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Organisations and Citizens Building Back Better? Climate Resilience, Social Justice & COVID-19 Recovery in Preston, UK

School of Health, Social Work and Sport, University of Central Lancashire, Preston PR1 2HE, UK
Author to whom correspondence should be addressed.
Sustainability 2024, 16(7), 3003;
Submission received: 19 February 2024 / Revised: 22 March 2024 / Accepted: 1 April 2024 / Published: 4 April 2024


The impacts of COVID-19 on cities across the United Kingdom were significant and diverse, whilst ongoing climate-related, sustainability and social challenges were highlighted and sometimes amplified. Lessons from organisational and citizen experiences and their responses have the potential to improve local sustainability and resilience to global events; hence, they must be examined. We report findings from a project conducted in Preston (UK) exploring how COVID-19 recovery might accelerate organisation-led and citizen-led action for the wellbeing of people, places and the planet. The project used a settings approach to public health and combined qualitative research with conceptual development; the former involved online interviews and group dialogues with members of several local anchor institutions, whilst the latter examined synergy between community wealth building, Doughnut Economics and place-based climate action. We explore two themes—anchor institutions’ strategic priorities and plans; ‘building back better’, and its future sustainability implications. These revealed four cross-cutting aspects: wellbeing, tackling societal inequalities, collaborative working, and COVID-19 as a catalyst for transformative change. Informed by ‘Doughnut-Shaped Community Wealth Building’, organisations are encouraged to embed commitment to equitable and inclusive climate action; consolidate the co-operative approach developed during the pandemic at strategic, operational and grassroots levels; take a nuanced approach to future work policies and practices; work across anchor institutions to advocate collectively for supportive national-level policy to build a sustainable, wellbeing economy.

1. Introduction

COVID-19 was declared a public health emergency of international concern in 2020 [1] and has been highly disruptive—with social, economic and environmental impacts for nations, municipalities, communities, families and citizens. Occurring against the backdrop of global crises such as climate change and biodiversity loss, the pandemic has highlighted that human health is inextricably connected to planetary, economic and societal wellbeing [2,3]. It has been argued that COVID-19 should not be viewed as separate from the climate and ecological crises—with both being driven by an unsustainable food system linked to habitat destruction and biodiversity decline [4]. As such, they are both associated with and impact upon global efforts to meet important sustainability goals, including United Nations Sustainable Development Goals 2 (Zero Hunger), 3 (Good Health and Wellbeing), 13 (Climate Action) and 15 (Life on Land).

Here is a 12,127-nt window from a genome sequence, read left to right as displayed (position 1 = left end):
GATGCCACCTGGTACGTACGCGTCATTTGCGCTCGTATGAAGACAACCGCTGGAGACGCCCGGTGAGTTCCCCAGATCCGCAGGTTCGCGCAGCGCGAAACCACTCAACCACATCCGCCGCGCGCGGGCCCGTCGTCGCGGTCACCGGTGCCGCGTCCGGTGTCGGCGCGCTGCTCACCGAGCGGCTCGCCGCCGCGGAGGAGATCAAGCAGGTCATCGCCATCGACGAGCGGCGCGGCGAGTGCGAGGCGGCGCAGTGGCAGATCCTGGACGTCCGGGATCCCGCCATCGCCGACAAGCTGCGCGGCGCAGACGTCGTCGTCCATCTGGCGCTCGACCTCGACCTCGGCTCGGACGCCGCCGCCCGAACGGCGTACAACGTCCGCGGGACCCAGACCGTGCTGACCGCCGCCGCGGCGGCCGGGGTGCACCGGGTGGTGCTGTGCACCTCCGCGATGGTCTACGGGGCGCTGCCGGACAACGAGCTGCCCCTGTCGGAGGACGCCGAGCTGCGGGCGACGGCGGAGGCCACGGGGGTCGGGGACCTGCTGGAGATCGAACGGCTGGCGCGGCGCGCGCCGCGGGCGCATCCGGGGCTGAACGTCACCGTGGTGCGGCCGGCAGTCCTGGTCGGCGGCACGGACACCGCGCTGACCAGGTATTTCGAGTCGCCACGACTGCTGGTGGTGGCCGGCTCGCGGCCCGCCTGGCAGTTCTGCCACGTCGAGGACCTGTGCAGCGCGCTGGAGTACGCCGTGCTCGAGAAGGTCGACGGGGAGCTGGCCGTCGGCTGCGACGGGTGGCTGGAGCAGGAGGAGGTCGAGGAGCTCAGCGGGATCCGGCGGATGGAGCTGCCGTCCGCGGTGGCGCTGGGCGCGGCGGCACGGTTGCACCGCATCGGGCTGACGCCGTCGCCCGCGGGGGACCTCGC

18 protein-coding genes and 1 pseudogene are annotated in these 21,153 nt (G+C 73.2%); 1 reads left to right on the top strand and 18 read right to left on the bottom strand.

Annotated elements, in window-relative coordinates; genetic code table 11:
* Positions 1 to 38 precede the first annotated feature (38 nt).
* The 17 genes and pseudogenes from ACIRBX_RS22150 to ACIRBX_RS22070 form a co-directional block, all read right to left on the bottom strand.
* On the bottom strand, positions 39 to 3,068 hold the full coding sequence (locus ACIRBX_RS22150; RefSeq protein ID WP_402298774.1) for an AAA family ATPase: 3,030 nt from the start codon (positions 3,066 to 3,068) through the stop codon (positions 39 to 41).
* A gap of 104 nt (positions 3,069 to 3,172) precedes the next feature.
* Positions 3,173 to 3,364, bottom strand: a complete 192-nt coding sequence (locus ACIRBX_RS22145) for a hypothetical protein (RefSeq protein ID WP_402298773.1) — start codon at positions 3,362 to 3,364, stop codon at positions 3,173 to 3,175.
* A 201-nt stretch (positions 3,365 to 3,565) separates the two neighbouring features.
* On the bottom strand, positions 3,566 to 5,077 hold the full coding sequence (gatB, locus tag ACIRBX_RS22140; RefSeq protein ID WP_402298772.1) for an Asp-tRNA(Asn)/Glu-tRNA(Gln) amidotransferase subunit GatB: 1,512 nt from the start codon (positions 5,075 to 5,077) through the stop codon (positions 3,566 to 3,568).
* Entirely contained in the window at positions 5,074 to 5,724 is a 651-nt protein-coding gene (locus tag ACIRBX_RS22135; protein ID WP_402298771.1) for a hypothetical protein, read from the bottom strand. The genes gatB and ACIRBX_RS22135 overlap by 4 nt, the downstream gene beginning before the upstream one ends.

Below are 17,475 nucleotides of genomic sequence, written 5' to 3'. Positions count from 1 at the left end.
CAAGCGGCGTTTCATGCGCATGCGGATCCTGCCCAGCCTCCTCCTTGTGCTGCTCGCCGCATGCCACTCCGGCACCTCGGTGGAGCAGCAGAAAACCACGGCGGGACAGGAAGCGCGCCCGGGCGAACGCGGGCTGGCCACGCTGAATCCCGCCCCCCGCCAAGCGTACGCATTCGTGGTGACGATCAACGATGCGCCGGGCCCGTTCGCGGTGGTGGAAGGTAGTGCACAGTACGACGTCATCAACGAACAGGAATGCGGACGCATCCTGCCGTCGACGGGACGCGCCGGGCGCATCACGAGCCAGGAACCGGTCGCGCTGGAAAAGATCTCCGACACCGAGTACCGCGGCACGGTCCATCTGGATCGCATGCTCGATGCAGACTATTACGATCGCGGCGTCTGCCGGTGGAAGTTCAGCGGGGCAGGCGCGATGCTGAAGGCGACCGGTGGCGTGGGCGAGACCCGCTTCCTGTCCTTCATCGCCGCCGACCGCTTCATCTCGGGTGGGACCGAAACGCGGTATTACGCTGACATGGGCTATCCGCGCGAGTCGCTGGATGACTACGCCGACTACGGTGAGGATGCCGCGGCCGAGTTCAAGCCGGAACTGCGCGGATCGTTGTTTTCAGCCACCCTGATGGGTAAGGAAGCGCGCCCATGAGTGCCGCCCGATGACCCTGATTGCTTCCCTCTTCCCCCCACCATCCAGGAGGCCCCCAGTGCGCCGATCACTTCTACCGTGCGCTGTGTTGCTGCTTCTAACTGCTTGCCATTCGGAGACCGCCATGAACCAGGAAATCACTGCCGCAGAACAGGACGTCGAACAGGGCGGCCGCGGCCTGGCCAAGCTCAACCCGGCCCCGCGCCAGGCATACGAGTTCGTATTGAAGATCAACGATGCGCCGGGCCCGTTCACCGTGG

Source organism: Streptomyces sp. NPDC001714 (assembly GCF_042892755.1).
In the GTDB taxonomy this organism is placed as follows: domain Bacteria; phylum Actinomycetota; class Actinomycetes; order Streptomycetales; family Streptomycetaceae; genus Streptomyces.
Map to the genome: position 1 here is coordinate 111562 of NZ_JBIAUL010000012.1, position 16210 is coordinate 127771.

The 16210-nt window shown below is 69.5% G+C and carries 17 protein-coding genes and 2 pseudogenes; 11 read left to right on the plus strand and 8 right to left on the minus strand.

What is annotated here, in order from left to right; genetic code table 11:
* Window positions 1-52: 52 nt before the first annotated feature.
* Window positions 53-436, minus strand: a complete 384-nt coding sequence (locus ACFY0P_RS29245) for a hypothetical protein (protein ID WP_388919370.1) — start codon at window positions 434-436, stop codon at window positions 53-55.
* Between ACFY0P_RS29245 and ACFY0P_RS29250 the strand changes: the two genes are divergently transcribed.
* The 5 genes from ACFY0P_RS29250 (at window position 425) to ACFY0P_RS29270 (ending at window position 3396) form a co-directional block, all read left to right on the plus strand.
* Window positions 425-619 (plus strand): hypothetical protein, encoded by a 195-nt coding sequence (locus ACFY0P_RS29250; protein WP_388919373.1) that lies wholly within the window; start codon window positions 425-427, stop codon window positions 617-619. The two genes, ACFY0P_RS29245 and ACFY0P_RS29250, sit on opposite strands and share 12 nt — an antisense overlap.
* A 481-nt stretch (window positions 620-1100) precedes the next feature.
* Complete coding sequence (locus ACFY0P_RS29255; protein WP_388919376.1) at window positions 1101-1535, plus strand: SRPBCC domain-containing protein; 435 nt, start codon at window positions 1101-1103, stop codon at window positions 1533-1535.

Reports from the Intergovernmental Panel on Climate Change (IPCC) [5,6,7] concluded that without urgent action to cut emissions, there will be irreversible changes to the global climate system and ecosystems. While climate change represents a global emergency, cities and towns can be understood as ‘testbeds’ for mitigation, adaptation and decarbonisation [8], with this local focus complementing national- and international-level action [9,10]. The Place-Based Climate Action Network (P-CAN)—which part-funded this study—is a five-year Economic and Social Research Council (ESRC) funded project that connects researchers and decision-makers from public, private and third sectors to catalyse transformative place-based change [11]. This paper reports on the project ‘Climate Resilience, Social Justice and COVID-19 Recovery in Preston’, conducted by a research team from the University of Central Lancashire that explored opportunities for climate action and social justice arising during a period of national recovery from COVID-19. The team were particularly interested in how these opportunities could translate into practice the political rhetoric of ‘build back better’, serving as a springboard to accelerate organisation and citizen-led action towards a future that prioritises the wellbeing of people, places and the planet. The project combined qualitative empirical research with conceptual development, the latter examining synergy between community wealth building (CWB), Doughnut Economics and place-based climate action. The study is unique in that this is the first reflective, co-researched project conducted since the pandemic, involving the public, private and third sectors to understand differential experiences and explore future-orientated solutions for North-West England.
Preston, a city in North-West England with a population of 147,900, was well placed to confront the difficulties and hardships that suddenly struck the UK with COVID-19. Following the collapse of the Tithebarn regeneration project in November 2011, the local Council, along with partners and stakeholders in the city, sought alternative means of creating and retaining local wealth. Supported by the Centre for Local Economic Strategies (CLES) and drawing learning from both Cleveland (Ohio, USA) and Mondragón (Basque Country, Spain), this later became identified as a CWB project dubbed the ‘Preston Model’ [12]. CWB offers a democratic place-based approach to building more sustainable, resilient, equitable and relocalised economies [13] and encouraging institutions to procure in ways that benefit local communities, working to ensure that wealth created locally is more equally owned, equitably distributed and retained in the local economy through community-based, co-operative and public ownership. This meant that by the time the pandemic hit, communities, local businesses, voluntary organisations and so-called ‘anchor institutions’ (large institutions that are rooted in place, such as the local hospital, the university, etc.) had already developed a culture of mutuality and cooperation. Even if some of the progress in real terms had been sparse, at least a culture of mutual support and cooperation had been encouraged [14]—furthermore, Preston had recently been named the most improved and most rapidly improving city in the UK [15], and best city to live and work in North-West England [16,17].